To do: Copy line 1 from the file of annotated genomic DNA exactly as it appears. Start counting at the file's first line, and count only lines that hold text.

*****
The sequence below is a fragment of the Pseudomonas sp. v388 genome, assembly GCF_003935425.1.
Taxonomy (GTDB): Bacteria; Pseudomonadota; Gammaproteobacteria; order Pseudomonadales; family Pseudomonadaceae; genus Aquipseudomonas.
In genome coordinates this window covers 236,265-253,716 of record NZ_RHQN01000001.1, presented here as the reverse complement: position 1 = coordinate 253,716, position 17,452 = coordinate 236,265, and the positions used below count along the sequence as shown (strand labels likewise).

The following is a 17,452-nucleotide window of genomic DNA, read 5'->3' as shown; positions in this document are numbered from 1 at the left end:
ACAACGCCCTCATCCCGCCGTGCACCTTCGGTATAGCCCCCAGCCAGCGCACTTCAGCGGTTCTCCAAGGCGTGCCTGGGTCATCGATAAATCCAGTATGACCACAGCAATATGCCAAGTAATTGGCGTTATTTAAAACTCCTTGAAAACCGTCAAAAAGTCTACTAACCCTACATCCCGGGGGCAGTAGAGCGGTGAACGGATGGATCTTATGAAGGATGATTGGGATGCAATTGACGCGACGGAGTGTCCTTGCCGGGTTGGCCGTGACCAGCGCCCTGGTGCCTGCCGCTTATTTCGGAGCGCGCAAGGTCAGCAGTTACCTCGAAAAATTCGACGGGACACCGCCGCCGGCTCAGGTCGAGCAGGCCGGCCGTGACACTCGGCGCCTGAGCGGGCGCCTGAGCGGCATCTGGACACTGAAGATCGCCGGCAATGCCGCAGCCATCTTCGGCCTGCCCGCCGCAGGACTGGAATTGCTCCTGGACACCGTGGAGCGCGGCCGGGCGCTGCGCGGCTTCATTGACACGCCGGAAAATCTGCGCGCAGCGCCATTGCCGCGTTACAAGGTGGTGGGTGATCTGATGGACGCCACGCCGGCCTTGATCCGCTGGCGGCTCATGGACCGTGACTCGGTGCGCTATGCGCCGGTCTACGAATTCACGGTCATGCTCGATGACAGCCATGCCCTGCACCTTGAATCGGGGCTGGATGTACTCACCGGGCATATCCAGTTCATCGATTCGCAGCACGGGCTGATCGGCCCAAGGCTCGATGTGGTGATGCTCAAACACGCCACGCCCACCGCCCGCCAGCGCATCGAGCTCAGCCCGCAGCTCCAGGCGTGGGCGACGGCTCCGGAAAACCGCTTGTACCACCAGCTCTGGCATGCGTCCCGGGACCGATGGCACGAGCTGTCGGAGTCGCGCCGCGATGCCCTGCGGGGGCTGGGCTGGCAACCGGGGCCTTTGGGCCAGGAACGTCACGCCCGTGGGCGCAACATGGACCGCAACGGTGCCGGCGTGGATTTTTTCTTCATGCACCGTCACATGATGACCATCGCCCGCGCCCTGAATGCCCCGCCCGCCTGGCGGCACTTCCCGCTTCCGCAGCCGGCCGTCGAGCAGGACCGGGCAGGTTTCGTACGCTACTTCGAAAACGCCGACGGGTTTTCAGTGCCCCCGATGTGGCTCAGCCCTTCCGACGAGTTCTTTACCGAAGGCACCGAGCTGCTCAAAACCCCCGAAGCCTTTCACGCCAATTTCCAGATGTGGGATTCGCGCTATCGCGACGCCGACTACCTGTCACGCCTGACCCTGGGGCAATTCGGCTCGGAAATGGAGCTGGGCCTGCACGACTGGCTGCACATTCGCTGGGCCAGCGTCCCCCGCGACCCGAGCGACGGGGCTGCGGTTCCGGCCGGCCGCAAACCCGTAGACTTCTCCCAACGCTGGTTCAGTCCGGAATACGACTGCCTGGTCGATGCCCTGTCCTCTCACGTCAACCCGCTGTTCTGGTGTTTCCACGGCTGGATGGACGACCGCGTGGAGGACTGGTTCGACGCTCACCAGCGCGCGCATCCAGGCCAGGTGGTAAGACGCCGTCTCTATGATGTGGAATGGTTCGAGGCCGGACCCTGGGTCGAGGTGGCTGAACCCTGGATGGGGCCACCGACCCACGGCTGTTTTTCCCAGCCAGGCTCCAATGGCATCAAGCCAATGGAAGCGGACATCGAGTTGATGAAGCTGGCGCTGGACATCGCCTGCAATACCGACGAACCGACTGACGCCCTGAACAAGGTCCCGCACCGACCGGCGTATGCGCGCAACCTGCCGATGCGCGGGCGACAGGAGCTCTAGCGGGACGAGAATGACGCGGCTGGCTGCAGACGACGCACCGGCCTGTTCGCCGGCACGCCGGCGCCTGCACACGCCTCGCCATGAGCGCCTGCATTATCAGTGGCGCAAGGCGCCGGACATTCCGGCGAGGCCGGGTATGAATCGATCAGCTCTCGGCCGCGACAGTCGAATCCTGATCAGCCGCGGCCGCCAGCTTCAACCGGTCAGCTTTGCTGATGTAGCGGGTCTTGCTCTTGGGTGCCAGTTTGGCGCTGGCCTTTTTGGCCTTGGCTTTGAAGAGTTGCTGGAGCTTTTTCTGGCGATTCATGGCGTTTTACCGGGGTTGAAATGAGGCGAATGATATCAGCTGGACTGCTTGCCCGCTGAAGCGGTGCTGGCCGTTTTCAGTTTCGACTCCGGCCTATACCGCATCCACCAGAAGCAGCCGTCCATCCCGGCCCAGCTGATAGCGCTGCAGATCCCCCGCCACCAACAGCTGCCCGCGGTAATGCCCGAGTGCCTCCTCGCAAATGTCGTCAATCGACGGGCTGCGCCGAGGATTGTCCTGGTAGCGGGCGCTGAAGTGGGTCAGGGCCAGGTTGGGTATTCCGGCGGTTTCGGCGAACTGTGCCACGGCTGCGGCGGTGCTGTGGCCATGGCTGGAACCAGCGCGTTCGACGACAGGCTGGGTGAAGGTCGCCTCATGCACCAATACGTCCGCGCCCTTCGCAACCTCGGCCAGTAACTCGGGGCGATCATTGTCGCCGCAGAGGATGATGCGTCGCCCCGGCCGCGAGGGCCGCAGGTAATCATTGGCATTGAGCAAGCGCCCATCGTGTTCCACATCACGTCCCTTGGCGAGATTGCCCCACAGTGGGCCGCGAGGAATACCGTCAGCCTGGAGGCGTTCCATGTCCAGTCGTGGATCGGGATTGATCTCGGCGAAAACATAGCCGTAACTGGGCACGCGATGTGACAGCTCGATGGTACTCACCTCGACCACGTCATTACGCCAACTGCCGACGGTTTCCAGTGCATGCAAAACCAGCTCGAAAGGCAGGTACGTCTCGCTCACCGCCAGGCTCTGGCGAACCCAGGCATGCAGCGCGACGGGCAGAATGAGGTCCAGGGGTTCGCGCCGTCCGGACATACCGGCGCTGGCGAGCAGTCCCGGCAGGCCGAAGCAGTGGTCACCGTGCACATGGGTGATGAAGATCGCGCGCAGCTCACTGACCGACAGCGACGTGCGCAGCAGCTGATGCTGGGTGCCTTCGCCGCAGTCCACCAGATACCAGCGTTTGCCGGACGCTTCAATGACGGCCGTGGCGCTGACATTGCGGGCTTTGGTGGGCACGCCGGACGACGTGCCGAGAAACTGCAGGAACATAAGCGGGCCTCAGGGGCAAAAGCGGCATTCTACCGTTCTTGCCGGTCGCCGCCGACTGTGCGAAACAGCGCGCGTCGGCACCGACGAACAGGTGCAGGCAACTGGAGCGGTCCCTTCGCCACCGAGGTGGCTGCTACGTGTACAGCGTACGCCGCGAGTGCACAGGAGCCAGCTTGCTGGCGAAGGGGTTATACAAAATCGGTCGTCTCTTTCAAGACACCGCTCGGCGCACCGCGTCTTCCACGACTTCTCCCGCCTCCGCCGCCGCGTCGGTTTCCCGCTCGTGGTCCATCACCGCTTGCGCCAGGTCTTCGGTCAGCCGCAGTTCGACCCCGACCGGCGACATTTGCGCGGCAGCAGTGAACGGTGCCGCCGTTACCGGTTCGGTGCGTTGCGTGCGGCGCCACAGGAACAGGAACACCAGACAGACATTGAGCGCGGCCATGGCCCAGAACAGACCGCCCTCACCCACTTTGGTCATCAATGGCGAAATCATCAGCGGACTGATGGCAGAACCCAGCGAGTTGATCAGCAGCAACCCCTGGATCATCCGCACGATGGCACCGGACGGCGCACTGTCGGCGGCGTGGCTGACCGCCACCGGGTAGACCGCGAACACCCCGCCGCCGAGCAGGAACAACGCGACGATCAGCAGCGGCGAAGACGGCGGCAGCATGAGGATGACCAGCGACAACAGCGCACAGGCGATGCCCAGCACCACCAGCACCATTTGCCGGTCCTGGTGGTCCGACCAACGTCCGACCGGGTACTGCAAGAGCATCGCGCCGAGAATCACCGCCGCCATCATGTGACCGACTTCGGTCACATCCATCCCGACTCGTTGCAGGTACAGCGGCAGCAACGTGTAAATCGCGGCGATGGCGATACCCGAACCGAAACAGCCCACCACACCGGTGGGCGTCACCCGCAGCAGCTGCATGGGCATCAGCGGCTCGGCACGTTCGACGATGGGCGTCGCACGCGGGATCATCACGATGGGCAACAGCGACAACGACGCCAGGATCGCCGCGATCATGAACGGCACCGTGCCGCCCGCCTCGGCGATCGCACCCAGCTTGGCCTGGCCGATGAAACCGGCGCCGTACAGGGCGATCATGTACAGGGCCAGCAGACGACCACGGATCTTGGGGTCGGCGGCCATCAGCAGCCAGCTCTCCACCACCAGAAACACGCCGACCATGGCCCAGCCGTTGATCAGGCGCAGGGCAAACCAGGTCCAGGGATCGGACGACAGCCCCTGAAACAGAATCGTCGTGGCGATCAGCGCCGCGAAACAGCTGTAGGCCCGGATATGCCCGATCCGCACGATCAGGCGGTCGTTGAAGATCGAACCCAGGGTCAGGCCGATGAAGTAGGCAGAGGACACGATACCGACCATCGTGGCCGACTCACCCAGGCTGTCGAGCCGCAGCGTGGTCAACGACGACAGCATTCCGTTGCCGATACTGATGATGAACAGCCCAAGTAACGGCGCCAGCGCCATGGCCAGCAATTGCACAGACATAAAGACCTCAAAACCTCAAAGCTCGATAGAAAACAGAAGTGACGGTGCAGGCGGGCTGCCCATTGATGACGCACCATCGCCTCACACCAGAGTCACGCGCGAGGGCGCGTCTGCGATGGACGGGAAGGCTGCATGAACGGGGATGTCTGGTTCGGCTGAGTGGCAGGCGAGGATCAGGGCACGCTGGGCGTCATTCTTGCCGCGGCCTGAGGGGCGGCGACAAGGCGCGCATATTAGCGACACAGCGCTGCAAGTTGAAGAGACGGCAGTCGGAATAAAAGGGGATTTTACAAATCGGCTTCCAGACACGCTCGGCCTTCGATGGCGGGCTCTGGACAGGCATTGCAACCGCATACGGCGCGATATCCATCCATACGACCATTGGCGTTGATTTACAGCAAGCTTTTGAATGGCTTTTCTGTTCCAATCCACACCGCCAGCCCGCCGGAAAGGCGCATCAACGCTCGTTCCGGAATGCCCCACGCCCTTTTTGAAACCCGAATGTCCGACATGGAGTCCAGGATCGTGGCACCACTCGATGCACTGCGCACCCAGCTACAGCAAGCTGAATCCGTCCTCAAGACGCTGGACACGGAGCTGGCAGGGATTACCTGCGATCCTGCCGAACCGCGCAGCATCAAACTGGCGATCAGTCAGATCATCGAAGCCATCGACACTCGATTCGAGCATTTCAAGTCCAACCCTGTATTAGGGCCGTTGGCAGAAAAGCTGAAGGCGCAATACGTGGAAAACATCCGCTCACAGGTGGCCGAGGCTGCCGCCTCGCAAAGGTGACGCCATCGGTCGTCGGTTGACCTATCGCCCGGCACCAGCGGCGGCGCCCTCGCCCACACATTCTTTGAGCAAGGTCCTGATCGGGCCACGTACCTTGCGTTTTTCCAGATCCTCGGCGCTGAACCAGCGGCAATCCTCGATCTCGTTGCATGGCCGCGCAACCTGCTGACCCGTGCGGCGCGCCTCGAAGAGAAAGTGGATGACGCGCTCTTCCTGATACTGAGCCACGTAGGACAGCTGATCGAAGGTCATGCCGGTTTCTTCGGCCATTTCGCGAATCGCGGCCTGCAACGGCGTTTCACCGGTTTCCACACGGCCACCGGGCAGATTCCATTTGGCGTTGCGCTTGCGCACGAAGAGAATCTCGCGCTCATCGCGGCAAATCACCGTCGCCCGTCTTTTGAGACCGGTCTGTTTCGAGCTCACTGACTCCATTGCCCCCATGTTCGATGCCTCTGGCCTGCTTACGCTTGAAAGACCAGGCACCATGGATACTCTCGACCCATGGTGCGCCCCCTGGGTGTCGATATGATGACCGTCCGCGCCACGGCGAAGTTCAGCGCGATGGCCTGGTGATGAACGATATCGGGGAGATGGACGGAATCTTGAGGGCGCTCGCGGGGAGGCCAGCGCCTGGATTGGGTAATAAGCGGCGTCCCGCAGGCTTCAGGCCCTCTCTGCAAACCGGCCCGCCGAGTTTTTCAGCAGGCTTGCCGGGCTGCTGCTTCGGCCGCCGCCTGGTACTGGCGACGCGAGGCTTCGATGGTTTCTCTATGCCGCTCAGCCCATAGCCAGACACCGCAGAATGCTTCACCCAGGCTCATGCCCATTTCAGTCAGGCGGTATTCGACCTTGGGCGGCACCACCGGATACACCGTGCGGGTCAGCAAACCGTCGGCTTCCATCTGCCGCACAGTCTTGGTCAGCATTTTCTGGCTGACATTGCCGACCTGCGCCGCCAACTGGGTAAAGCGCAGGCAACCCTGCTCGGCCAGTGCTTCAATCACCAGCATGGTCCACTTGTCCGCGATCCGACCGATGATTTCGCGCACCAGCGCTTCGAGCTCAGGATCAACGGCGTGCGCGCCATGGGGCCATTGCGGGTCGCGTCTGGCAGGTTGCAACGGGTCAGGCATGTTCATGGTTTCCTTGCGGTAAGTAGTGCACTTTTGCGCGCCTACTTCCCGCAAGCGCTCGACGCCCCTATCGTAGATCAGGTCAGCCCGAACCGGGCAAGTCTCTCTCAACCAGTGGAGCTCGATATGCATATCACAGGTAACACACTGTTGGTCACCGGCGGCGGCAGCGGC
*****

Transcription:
The sequence below is a fragment of the Pseudomonas sp. v388 genome, assembly GCF_003935425.1.